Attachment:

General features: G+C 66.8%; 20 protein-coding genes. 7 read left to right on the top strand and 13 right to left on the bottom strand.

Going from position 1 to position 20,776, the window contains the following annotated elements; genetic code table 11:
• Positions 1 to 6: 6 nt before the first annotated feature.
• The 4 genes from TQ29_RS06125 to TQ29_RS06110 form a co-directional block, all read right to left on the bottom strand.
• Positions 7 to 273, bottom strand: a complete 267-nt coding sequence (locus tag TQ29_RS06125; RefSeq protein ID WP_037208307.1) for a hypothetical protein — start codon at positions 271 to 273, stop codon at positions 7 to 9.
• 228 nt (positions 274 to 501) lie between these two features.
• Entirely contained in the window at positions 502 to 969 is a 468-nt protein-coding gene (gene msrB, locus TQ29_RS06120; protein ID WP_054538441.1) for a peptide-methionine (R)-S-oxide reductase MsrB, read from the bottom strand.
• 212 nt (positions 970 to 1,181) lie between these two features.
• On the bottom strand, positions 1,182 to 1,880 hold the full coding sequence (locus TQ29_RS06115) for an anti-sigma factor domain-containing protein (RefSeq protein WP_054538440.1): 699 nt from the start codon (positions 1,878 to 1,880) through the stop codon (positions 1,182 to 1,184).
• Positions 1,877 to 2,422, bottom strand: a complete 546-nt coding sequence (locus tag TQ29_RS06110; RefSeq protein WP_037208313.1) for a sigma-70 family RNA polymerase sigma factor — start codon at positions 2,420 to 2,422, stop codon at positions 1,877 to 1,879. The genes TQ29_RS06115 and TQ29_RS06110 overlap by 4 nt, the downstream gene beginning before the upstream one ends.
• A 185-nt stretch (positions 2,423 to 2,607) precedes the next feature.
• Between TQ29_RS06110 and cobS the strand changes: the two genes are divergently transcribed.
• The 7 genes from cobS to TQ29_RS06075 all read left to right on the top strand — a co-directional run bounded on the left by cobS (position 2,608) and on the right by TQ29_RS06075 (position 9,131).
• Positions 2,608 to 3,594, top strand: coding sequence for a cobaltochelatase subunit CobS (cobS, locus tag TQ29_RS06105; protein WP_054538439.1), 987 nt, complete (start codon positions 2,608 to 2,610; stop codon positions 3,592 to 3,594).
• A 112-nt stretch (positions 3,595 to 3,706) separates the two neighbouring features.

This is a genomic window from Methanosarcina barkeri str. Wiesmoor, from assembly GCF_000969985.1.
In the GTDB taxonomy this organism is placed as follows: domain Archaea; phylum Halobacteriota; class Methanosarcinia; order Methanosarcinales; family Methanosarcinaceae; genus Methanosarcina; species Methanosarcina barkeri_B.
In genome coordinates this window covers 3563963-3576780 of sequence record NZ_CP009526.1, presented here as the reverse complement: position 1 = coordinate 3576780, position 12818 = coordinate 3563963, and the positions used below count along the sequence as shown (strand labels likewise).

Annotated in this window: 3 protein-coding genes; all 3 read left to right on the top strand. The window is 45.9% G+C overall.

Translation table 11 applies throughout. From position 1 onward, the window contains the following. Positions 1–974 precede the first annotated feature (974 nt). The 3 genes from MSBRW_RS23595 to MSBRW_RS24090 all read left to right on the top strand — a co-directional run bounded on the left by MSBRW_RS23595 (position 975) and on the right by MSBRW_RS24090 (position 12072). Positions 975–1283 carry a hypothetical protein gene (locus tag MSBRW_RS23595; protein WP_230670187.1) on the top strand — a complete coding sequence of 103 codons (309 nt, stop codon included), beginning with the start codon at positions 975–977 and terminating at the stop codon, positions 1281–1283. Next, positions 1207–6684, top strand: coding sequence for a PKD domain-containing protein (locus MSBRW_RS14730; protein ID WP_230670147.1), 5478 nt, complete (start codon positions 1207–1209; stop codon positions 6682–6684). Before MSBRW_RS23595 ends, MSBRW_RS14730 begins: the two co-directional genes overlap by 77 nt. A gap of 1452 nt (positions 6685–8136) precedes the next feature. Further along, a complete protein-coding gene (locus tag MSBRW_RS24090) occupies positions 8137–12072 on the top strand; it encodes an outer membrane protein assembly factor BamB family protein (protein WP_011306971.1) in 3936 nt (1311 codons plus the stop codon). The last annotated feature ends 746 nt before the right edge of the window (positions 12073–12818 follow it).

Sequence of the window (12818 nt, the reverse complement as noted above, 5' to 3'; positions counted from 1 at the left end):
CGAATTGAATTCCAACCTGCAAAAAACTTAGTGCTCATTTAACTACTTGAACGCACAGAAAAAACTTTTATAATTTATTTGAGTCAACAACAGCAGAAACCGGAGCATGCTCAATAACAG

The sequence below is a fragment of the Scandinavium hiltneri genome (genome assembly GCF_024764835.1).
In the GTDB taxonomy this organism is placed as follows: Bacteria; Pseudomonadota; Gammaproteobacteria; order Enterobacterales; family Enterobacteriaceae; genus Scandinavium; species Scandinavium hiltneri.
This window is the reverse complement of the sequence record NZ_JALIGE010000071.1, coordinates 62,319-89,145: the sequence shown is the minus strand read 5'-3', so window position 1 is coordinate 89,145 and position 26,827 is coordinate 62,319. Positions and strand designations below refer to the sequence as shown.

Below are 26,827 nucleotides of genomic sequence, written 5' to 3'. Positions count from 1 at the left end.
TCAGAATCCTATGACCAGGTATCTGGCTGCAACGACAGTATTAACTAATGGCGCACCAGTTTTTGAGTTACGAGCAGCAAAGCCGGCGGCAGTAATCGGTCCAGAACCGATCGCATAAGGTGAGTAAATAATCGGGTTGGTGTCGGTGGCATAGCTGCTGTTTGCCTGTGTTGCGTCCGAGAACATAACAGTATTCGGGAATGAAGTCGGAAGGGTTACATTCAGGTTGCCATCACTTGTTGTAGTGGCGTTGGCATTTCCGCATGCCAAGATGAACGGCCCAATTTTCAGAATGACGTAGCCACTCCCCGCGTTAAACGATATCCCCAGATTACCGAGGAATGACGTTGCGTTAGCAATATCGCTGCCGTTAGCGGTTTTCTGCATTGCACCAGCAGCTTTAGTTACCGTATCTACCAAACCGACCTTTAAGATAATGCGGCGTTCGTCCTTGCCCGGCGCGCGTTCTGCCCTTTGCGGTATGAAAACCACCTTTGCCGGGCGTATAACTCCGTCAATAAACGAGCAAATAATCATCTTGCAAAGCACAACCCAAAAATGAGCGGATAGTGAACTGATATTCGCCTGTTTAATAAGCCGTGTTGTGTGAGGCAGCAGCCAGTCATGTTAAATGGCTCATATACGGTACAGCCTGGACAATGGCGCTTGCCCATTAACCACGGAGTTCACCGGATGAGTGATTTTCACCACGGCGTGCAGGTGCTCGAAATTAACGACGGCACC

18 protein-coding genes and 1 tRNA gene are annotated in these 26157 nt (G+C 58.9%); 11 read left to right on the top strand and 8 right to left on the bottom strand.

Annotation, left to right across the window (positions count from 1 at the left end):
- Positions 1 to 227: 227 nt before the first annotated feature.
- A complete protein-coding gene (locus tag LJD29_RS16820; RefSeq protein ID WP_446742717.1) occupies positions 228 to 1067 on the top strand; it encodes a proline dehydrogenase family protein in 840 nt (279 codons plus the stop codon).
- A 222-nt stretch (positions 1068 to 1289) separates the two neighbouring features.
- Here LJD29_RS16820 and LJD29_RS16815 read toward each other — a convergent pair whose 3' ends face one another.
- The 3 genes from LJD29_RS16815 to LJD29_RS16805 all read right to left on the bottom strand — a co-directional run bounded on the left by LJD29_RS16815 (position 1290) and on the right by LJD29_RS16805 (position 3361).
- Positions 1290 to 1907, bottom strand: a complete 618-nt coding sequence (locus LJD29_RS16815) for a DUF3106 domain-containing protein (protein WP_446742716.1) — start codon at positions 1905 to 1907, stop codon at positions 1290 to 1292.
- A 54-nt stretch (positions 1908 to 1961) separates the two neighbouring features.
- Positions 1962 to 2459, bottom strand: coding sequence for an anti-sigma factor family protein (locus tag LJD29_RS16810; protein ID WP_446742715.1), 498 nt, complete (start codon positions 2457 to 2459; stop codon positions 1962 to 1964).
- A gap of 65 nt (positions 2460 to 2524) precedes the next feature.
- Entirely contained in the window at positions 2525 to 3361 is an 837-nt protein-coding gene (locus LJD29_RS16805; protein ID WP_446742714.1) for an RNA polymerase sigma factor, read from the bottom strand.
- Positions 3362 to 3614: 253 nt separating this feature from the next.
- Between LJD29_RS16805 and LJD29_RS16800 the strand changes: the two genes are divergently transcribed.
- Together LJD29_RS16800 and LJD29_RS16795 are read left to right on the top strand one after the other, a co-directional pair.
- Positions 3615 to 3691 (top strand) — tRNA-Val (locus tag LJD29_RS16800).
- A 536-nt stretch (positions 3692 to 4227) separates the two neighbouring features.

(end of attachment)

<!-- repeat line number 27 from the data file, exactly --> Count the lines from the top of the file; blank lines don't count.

TCAGAATCCTATGACCAGGTATCTGGCTGCAACGACAGTATTAACTAATGGCGCACCAGTTTTTGAGTTACGAGCAGCAAAGCCGGCGGCAGTAATCGGTCCAGAACCGATCGCATAAGGTGAGTAAATAATCGGGTTGGTGTCGGTGGCATAGCTGCTGTTTGCCTGTGTTGCGTCCGAGAACATAACAGTATTCGGGAATGAAGTCGGAAGGGTTACATTCAGGTTGCCATCACTTGTTGTAGTGGCGTTGGCATTTCCGCATGCCAAGATGAACGGCCCAATTTTCAGAATGACGTAGCCACTCCCCGCGTTAAACGATATCCCCAGATTACCGAGGAATGACGTTGCGTTAGCAATATCGCTGCCGTTAGCGGTTTTCTGCATTGCACCAGCAGCTTTAGTTACCGTATCTACCAAACCGACCTTTAAGATAATGCGGCGTTCGTCCTTGCCCGGCGCGCGTTCTGCCCTTTGCGGTATGAAAACCACCTTTGCCGGGCGTATAACTCCGTCAATAAACGAGCAAATAATCATCTTGCAAAGCACAACCCAAAAATGAGCGGATAGTGAACTGATATTCGCCTGTTTAATAAGCCGTGTTGTGTGAGGCAGCAGCCAGTCATGTTAAATGGCTCATATACGGTACAGCCTGGACAATGGCGCTTGCCCATTAACCACGGAGTTCACCGGATGAGTGATTTTCACCACGGCGTGCAGGTGCTCGAAATTAACGACGGCACC